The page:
Finding a middle name
Finding my first name was easy: it popped into my head suddenly and I simply knew that it fit. My middle name won’t be so important, so I can relax and think about what it will mean to me: do I want it to have a symbolic meaning, honor someone I admire, or be original?
I thought of using something rare because my first and last names are pretty common — there are two people at my school with my same full name. I considered a couple of non-Spanish names, but using something non-European seems like cultural appropriation, and using something from the elsewhere in Europe –especially something in English– seems like selling out to cultural imperialism (although, of course, Spaniards came to this land through colonialism). I want to read more about these issues, but in the meantime, I think I’ll stick to Hispanic names. At least they feel more familiar.
I also thought of using my old name as a middle name, but right now, it’s hard for me to even hear it. Sometimes, when I stumble over it unexpectedly, I feel a little confused — is that really my ID? Both reactions –rejection and detachment– aren’t exactly positive, so I can rule out that option. Actually, I don’t even know if it’s legal for a guy to have a girl name: the Argentinian naming law forbids any names that cause confusion about a person’s sex (it also forbids “extravagant”, “ridiculous” or hard-to-pronounce names, which sounds rather imprecise). There are traditional exceptions, such as María José for a girl and José María for a boy. In any case, right now, it’s impossible for me to get a name or gender change on my ID for legal reasons that I’ll explain in a future post.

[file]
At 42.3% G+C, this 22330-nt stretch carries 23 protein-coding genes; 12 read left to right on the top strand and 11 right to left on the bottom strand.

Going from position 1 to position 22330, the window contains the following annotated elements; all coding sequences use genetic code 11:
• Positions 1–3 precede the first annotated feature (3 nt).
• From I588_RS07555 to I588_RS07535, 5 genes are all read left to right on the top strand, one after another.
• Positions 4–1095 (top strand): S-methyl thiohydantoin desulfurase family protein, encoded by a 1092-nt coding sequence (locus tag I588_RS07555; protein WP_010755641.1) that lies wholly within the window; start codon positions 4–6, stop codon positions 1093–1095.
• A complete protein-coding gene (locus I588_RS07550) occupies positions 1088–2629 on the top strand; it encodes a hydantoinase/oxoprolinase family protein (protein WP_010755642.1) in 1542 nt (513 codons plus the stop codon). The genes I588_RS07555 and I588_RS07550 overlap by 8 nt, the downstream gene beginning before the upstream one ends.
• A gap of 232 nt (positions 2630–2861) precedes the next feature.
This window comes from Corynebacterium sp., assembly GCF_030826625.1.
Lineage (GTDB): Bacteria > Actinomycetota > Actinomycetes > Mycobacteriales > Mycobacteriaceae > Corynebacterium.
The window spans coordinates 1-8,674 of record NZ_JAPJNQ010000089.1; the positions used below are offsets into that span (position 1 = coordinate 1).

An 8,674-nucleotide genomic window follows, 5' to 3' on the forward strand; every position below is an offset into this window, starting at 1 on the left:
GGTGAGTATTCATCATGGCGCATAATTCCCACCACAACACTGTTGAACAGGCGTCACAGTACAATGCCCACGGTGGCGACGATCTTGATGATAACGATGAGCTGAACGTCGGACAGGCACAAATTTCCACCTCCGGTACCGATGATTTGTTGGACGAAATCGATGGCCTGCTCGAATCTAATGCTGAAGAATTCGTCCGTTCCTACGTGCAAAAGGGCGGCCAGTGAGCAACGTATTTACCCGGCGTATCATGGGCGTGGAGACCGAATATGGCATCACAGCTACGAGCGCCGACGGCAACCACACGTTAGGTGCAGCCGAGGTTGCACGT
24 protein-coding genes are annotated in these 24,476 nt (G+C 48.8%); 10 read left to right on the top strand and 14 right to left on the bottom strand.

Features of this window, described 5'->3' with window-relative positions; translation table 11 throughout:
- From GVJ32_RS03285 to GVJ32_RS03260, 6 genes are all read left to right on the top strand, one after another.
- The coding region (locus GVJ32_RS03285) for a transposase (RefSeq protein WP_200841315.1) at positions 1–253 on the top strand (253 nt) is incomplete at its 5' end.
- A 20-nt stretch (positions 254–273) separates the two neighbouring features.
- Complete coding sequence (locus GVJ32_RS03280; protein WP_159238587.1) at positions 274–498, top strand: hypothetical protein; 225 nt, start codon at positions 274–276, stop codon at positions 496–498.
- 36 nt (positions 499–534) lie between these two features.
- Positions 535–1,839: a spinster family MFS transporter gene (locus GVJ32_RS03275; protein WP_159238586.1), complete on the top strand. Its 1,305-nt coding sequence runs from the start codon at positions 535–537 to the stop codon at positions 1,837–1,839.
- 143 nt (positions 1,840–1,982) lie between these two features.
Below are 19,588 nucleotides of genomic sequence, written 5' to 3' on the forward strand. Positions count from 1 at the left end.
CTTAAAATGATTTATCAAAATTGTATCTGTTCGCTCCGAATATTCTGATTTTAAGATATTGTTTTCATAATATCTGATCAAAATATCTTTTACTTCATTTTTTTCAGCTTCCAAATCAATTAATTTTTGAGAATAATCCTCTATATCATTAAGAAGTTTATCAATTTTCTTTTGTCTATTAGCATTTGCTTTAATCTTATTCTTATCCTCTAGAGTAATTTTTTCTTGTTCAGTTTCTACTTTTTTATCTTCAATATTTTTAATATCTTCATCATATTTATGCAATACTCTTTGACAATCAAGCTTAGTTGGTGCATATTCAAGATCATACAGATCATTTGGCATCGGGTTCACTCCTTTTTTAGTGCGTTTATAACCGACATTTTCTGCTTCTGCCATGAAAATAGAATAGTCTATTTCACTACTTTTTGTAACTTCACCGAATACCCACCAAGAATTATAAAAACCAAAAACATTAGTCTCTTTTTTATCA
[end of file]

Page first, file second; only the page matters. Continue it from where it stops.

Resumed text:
My best choice is my dad’s middle name. I love it for several reasons: it’s a way to pay tribute to my father, I like how it sounds, and I like its initial — it fits well into the rest of my name. Plus, I identify strongly with it, and its meaning seems appropriate: “new house”. My first name, by the way, means “free” — interpreting broadly, I’d be free to find my place in the world.
Those meanings aren’t uber-important to me; it’s nice to know that my name doesn’t mean “cranky”, but that doesn’t have much weight in daily life. People are more likely to associate other people with their namesakes rather than with their name’s origin. For instance, the name Eva, to most Argentinians, would evoke Eva Perón rather than Adam and Eve. None of my names has such a strong association, which is fine by me — it could become an onerous burden. And I want to be “free to find my own place in the world”, don’t I?
For now, at least, I’m enjoying the freedom to try on different middle names.